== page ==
March 30, 2015
With the increase of identity theft cases this tax season, the IRS has issued a few key reminders on how they will communicate with you and what you should do if they do contact you.
• The IRS will NOT call you without first sending you mailed correspondence.
• The IRS will NOT use email or social media to contact you regarding tax matters.
• Make sure you are accessing official IRS websites—IRS.gov is the official website. Always look for URL ending with “.gov”—not “.com,” “.org,” “.net,” etc.
Should the IRS determine that a tax return looks suspicious and has indications of identity theft, but contains a real taxpayer’s name and/or Social Security number, you will receive an official letter from the IRS. Letter 5071C will be mailed through the USPS, and will ask the taxpayer to verify their identity.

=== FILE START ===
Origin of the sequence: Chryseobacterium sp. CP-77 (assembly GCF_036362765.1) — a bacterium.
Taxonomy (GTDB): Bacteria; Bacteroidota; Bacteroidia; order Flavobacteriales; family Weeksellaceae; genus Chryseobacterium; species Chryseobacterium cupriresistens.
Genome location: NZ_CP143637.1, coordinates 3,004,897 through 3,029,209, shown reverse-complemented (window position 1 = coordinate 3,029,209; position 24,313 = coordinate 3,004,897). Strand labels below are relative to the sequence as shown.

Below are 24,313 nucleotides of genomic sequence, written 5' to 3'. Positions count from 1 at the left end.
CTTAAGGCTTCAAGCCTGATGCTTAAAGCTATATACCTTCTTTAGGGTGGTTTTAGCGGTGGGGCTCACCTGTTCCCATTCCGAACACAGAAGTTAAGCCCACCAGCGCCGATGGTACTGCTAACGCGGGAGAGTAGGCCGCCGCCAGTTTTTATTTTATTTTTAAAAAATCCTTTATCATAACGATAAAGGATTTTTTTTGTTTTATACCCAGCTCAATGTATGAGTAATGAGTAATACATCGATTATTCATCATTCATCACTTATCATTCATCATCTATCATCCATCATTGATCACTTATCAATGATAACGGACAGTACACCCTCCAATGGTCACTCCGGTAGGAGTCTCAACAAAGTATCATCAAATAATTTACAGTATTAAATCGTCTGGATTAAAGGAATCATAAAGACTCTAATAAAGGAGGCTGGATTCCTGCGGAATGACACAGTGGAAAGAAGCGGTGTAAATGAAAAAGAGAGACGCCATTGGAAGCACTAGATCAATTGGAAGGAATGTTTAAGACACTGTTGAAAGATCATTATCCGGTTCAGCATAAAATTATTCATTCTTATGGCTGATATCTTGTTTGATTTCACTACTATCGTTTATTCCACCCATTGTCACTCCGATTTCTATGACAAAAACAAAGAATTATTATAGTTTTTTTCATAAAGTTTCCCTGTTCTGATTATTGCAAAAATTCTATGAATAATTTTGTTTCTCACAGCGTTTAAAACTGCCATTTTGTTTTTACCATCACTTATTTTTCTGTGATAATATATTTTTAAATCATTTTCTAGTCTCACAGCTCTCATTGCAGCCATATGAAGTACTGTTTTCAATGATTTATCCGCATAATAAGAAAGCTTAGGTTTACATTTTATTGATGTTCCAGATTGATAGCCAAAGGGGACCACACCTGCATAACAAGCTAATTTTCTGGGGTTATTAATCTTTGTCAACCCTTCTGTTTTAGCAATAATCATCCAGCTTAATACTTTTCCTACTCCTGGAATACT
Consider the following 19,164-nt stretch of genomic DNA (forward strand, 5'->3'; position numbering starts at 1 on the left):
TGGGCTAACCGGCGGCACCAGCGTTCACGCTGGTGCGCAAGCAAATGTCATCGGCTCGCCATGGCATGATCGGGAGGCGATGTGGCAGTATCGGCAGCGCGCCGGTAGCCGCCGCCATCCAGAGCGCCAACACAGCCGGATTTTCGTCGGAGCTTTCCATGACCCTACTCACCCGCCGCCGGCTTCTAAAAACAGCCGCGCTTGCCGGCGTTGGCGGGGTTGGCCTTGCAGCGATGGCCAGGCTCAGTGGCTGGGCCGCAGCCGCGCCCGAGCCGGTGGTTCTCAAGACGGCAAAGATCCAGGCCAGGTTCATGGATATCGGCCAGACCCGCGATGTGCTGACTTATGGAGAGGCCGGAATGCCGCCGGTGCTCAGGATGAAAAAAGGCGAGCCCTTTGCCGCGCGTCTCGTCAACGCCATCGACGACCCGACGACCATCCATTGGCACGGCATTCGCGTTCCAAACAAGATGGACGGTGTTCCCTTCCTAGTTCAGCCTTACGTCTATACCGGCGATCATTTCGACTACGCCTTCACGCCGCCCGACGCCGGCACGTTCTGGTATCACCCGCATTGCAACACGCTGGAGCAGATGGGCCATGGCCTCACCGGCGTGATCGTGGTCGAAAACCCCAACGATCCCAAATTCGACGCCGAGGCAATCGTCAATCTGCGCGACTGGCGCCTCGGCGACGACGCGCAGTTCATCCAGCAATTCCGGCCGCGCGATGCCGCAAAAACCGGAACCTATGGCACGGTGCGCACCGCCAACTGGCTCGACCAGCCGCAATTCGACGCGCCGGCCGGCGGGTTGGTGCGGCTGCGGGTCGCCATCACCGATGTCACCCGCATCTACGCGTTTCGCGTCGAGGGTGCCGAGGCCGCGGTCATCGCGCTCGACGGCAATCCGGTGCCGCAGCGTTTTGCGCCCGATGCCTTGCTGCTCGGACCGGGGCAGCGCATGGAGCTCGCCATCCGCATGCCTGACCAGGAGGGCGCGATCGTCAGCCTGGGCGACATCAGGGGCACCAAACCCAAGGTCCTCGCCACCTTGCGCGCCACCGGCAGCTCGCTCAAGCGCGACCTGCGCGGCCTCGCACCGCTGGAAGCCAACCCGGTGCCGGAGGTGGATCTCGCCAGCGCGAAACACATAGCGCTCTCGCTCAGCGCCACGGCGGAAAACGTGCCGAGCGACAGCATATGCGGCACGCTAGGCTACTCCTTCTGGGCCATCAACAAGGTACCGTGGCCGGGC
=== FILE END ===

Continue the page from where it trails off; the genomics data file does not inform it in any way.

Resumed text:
The IRS has a secure website for taxpayers who receive a request to confirm their identity, you can find it at idverify.irs.gov. This website offers the fastest, easiest way to complete the verification process. However, there is also a toll-free number listed on the letter, but because of the high call volume the IRS experiences this time of year, expect a long wait to connect with an agent.
Once the taxpayer’s identity is verified, the taxpayer can confirm whether or not they filed the return in question. If they did not file the tax return, then the IRS will assist them in taking the proper steps. If the return was filed by the taxpayer, it will take approximately six weeks to process and issue a refund.
You can read more on this topic at http://www.irs.gov/uac/Newsroom/Taxpayers-Receiving-Identity-Verification-Letter-Should-Use-IDVerifyirsgov
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